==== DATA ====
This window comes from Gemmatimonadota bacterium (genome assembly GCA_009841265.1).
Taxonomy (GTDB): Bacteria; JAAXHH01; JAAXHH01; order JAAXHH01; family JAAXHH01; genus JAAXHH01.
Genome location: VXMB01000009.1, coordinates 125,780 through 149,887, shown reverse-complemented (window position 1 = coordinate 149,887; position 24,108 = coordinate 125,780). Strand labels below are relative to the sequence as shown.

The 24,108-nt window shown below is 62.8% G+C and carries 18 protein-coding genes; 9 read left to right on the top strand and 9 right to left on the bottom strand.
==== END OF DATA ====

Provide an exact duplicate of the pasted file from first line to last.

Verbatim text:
This window comes from Gemmatimonadota bacterium (genome assembly GCA_009841265.1).
Taxonomy (GTDB): Bacteria; JAAXHH01; JAAXHH01; order JAAXHH01; family JAAXHH01; genus JAAXHH01.
Genome location: VXMB01000009.1, coordinates 125,780 through 149,887, shown reverse-complemented (window position 1 = coordinate 149,887; position 24,108 = coordinate 125,780). Strand labels below are relative to the sequence as shown.

The 24,108-nt window shown below is 62.8% G+C and carries 18 protein-coding genes; 9 read left to right on the top strand and 9 right to left on the bottom strand.